While the movie took liberties with certain historical facts as part of "dramatic license", criticism focused on one: the portrayal of Gus Grissom panicking when his Liberty Bell 7 spacecraft sank following splashdown. Most historians, as well as engineers working for or with NASA and many of the related contractor agencies within the aerospace industry, are now convinced that the premature detonation of the spacecraft hatch's explosive bolts was caused by failure not associated with direct human error or deliberate detonation at the hands of Grissom. This determination had, in fact, been made long before the movie was filmed, and even Tom Wolfe's book only states that this possibility was considered, not that it was actually judged as being the cause of the accident. However, the book makes clear that, at the time, Grissom was thought to have erred, and this is what is portrayed in the film. Grissom was given only token appreciation by NASA, as compared with the acclaim for Shepard and Glenn. NASA's long-term confidence in Grissom was demonstrated by his close involvement with the Gemini and early Apollo programs, which are beyond the scope of the film (and book). In fact, Grissom was assigned to command the first flights of both Gemini and Apollo. Ironically, Grissom died in the Apollo 1 fire because there was no quick-opening hatch on the Block 1 Apollo Command Module - a design choice made because NASA had determined that the explosion in the hatch on Grissom's Liberty Bell 7 had been most likely self-initiated.

Another fact that had been altered in the movie was the statement by Trudy Cooper, who commented that she "wondered how they would've felt if every time their husband went in to make a deal, there was a one-in-four chance he wouldn't come out of that meeting." According to the book (page 22), this actually reflected the 23% chance of dying during a 20-year career as a normal pilot. For a test pilot, these odds were higher, at 53%, but were still considerably less than the movie implied. In addition, the movie merely used the fictional Mrs. Cooper as a vehicle for the statement; the real Mrs. Cooper is not known to have said this.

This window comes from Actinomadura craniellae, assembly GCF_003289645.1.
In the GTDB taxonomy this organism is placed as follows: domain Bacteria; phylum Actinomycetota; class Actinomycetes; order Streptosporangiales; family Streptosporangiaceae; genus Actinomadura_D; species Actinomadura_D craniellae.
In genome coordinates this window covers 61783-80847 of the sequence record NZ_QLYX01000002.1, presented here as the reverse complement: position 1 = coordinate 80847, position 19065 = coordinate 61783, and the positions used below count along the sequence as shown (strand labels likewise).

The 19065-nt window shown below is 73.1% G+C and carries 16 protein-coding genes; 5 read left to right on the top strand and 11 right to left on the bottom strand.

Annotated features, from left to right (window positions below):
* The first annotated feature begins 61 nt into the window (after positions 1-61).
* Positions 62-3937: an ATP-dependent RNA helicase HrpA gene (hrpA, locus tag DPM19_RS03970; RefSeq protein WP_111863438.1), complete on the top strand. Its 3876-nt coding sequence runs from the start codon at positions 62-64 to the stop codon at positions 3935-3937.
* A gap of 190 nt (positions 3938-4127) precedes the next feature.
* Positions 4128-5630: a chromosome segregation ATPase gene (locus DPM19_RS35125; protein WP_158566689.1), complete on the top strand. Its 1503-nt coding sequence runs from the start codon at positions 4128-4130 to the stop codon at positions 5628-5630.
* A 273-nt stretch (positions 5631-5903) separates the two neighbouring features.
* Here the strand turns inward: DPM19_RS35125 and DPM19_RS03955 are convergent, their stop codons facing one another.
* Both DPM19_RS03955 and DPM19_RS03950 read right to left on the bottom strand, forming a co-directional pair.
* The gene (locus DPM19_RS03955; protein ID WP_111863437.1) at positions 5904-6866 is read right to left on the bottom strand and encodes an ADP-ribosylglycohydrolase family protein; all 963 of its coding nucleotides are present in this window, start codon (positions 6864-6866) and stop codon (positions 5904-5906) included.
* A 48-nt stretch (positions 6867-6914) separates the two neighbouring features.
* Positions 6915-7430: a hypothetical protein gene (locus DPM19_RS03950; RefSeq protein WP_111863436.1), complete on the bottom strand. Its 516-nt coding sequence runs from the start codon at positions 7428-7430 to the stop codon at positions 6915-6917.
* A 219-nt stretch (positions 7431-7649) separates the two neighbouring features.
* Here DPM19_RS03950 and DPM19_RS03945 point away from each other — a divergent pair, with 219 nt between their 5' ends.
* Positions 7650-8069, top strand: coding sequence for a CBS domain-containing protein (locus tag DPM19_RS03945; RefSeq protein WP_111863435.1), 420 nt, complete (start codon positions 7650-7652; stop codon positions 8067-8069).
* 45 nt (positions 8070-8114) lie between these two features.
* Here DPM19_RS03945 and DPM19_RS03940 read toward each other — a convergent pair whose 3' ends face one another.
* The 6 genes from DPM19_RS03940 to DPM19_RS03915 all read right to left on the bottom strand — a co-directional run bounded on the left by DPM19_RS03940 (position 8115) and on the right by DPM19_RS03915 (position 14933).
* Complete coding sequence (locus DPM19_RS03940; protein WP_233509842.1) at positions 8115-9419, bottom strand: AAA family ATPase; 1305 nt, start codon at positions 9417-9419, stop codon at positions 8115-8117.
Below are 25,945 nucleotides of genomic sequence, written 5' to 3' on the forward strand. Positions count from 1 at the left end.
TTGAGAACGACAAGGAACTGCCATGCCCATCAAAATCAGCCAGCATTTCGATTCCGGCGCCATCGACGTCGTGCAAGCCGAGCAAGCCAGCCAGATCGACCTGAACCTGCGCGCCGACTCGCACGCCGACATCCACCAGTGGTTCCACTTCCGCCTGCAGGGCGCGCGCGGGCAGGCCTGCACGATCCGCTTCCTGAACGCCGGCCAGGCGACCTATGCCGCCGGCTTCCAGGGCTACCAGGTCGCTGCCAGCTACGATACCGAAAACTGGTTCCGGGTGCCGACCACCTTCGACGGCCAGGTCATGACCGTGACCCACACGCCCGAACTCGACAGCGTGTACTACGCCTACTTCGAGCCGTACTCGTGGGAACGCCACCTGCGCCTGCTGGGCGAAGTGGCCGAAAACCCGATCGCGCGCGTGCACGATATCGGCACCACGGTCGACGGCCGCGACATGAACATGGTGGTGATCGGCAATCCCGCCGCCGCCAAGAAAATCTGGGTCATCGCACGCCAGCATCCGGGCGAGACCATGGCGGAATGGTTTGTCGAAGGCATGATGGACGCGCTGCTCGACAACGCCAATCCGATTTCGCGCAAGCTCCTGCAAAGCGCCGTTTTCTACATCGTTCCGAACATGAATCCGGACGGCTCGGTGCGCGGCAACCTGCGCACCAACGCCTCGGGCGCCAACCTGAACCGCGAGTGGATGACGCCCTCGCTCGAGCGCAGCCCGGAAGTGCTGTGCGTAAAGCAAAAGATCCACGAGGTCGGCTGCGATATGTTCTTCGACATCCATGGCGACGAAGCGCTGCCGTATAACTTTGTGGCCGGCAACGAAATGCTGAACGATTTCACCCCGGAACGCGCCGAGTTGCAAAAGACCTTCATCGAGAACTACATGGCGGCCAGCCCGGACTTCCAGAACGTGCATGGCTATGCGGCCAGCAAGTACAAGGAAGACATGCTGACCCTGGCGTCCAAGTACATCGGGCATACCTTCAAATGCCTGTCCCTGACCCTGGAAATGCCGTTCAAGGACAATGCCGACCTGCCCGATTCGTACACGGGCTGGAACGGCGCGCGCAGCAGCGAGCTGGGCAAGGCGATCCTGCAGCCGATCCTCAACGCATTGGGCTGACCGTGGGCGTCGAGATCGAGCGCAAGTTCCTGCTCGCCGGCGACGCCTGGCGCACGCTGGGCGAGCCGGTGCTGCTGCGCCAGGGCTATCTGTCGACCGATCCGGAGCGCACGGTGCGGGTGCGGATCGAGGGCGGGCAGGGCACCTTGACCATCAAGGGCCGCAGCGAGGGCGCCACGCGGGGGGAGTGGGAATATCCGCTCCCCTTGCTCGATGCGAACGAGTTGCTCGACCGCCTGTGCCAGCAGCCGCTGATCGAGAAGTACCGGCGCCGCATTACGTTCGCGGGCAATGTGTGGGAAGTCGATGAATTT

Wolfe made no secret that he disliked the movie, especially because of changes from his original book. William Goldman, involved in early drafts of the script, also disliked the choices made by Kaufman, saying in his book Which Lie Did I Tell? that Kaufman believed that Yeager was a true hero, and only he had the titular "right stuff", while the astronauts had just gotten lucky and did not match up to him in any way. Critics, however, generally were favorable toward the movie. Robert Osborne, who introduced showings of the movie on Turner Classic Movies, was quite enthusiastic about the film. The cameo appearance by the real Chuck Yeager in the film was a particular "treat" which Osborne cited.

On June 23, 2003, Warner Brothers released a two-DVD Special Edition that featured scene-specific commentaries with key cast and crew members, deleted scenes, three documentaries on the making of the film including interviews with Mercury astronauts and Chuck Yeager, and a feature-length documentary, John Glenn: American Hero.

In addition, the British Film Institute published a book on the movie by Tom Charity in October 1997 that offered a detailed analysis and behind-the-scenes anecdotes.

In 2005, Tom Hanks had expressed interest in a radio interview in producing a new Right Stuff miniseries in hopes of giving the history and the myths associated a bit more in-depth representation.

References

  • The Right Stuff by Tom Wolfe, Published by Bantam Books, 2001 < ISBN:0553381350 > on Amazon.com

A Personal Note from Robin

The Right Stuff is about those test pilots and astronauts who lived, worked and flew from Edwards Air Force Base and Air Force Plant 42 in Palmdale, California. Many of the people portrayed in this movie were people that I grew up with. I went to high school and spent time with their children.

Also see the page [ Palmdale ]